Modeling Labor Market Flows on the Basis of Sectoral Employment in Europe

Modeling Labor Market Flows on the Basis of Sectoral Employment in Europe

Mirko Savic (University of Novi Sad, Serbia) and Jovan Zubovic (Institute of Economic Sciences, Serbia)
Copyright: © 2017 |Pages: 19
DOI: 10.4018/978-1-5225-0959-2.ch007
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Abstract

By tracking the cross-sectoral distribution of employment growth, it is possible to significantly improve the ability to understand aggregate fluctuations of labor force. Adequate model can provide information which sectors have stronger impact on unemployment-to-employment transitional probability. The main goal of this research is modeling the influence of sectoral employment on outflow rate across Europe during economic crisis. Authors argue that shifts in sectoral demand have strong influence on cyclical variation in unemployment-to-employment transition. Study also uncovers highly linear relationships of outflow rate from unemployment to employment and job flows at sectoral level. Empirical data proved a strong positive correlation between dispersion of employment growth across sectors and outflow rate in Europe. Shifts in demand from some sectors to the others are responsible for significant fraction of unemployment-to-employment transition probability. Reallocation shocks accounted for about 70 to 80 percent variability of outflow rates across Europe, during the 2008-2012.
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Introduction

The importance of sectoral reallocation as a source of labor market flows is well known fact and it is often cited in scientific literature. Sector specific shocks are changing the pattern of labor market demand among sectors. On the basis of relation between different sectors and indicators of unemployment flows it is possible to discover which sectors are more correlated with creation of jobs and leaving the unemployment status during the recent years. By tracking the cross-sectoral distribution of employment growth, and through implementation of robust models of sectoral behavior, it is possible to significantly improve the ability to understand aggregate fluctuations of labor force. This information is very significant for policy makers in order to create labor market policies in efficient way. The econometrical model will provide us with information which sectors have stronger impact on reduction of unemployment throughout Europe in the last several years.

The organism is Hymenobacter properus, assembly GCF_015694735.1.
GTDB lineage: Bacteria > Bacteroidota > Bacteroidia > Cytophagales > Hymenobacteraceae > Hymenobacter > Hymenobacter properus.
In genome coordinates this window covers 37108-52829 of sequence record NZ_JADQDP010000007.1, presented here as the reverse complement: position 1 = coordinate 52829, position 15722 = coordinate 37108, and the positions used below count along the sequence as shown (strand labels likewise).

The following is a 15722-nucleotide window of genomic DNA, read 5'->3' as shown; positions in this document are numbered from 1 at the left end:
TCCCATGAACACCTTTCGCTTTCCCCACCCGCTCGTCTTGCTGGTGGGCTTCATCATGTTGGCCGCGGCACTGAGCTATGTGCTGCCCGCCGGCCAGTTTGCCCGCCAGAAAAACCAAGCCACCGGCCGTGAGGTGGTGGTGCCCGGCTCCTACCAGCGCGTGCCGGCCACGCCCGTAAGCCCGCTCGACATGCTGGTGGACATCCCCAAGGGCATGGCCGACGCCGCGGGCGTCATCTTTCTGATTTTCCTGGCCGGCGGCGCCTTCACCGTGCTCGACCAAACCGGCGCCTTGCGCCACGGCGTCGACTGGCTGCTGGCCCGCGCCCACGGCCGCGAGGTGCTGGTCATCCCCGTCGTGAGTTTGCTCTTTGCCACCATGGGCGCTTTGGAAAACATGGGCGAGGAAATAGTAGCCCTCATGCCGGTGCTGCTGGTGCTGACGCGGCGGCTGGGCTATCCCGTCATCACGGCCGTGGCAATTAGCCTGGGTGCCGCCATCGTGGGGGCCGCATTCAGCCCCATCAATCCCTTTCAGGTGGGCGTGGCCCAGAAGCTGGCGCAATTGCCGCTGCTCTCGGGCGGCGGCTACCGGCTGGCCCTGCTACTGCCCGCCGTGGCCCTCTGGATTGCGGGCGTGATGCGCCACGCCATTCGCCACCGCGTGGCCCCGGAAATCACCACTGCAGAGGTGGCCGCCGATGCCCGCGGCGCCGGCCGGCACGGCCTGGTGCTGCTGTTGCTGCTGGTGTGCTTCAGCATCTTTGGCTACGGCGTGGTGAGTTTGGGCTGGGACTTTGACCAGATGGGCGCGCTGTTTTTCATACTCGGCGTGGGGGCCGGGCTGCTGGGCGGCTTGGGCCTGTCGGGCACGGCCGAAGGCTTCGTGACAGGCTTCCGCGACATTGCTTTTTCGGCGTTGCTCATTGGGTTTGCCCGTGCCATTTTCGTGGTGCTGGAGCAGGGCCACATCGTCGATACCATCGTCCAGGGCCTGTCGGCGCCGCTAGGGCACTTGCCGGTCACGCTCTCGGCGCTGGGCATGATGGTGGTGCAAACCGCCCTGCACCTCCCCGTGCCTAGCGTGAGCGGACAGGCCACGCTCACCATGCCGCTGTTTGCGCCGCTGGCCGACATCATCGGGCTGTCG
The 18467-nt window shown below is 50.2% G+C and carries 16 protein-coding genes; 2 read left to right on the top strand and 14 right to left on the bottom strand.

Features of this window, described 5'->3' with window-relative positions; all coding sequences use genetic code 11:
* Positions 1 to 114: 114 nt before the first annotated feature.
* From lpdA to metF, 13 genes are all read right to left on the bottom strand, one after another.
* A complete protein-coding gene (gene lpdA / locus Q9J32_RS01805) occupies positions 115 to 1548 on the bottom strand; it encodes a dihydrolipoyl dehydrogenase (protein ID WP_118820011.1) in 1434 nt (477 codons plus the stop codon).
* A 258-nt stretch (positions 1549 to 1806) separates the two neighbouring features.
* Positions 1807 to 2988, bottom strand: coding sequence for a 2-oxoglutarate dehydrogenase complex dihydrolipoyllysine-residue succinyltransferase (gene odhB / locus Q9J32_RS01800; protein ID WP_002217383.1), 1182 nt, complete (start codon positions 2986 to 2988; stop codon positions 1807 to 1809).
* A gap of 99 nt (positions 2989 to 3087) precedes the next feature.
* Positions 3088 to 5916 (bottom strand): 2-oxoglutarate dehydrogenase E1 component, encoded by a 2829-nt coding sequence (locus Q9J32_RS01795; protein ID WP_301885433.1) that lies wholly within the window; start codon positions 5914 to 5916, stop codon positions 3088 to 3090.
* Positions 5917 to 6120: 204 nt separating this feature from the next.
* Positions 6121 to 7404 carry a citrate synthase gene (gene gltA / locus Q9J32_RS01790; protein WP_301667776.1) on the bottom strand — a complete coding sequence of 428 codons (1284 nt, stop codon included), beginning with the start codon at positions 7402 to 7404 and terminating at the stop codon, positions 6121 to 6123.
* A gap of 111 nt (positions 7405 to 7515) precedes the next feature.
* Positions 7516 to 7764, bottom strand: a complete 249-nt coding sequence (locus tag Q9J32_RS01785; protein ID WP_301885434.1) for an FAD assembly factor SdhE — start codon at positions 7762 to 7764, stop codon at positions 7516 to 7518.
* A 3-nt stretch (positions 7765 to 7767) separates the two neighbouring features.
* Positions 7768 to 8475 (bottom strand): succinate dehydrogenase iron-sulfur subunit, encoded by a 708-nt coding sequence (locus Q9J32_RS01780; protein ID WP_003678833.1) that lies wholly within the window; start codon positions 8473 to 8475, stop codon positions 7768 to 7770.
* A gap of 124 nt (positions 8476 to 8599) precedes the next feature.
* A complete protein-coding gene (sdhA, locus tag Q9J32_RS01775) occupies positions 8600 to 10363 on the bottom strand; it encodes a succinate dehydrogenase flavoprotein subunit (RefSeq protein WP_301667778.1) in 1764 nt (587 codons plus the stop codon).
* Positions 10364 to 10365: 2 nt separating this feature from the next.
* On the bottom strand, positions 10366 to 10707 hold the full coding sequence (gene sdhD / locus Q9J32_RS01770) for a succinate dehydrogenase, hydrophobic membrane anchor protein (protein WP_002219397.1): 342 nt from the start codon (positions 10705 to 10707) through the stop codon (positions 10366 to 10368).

In scientific literature significant number of theoretical models of labor market are trying to explain labor market flows (hires and separations) and job gains and losses at the individual level. Authors are trying different approach, starting from sectoral-level and cross-sectional data to study the relationship between unemployment-to-employment transitional probability and job flows over five years, from 2008 to 2012. The similar approach is possible to find in Davis, Faberman, and Haltiwanger (2011). The five year period is in focus because it covers the period of “great recession” as it was named in the paper from Christiano et al. (2014).

The main goal of the research is to analyze the influence of employment shares across industrial sectors on outflow rate in European countries. Authors argue that shifts in labor demand among sectors, rather than changes in the level of aggregate demand, are the cause of cyclical variation in unemployment-to-employment transition in Europe. This study also uncovers highly linear relationships of outflow rate from unemployment to employment and job flows at sectoral level. Specific implications of the findings will be better policy measures in the field of labour market across different sectors. If we understand how different sectors behave during economic crisis in terms of employment and unemployment, it is possible to develop specific policy measures targeting sectors with greater impact on outflow rates in order to mitigate the negative effects of economic crisis on labor force.

Outflow rate is the measure of how fast an unemployed person can find a payed work (unemployment-to-employment transition). This is actually a probability of unemployed person to find a job, and it corresponds to instantaneous rates of transition on a monthly basis. There is also the inflow rate as a probability for employed person to become unemployed. Both indicators were calculated on the basis of ILO methodology. More on indicators of labor market flows can be found in Elsby et al. (2013), Shimer (2007), or Shimer (2012).

Inflow and outflow rates were designed to overcome simple stock approach and to help in more detailed analysis of labor market fluctuations and to understand the variation of unemployment from two aspects:

  • 1.

    Employment-to-unemployment (separations); and

  • 2.

    Unemployment-to-employment (job findings).

These measures of transition from one state to another are useful tool for targeting labor market policies in a specific way at certain subgroups of labor force or tool for adjusting the same policies and recommendations in accordance with domination of one kind of transition over another. Inflow and outflow rates are especially informative when they are analyzed in the context of economic cycles to better understand labor market upturns and downturns.

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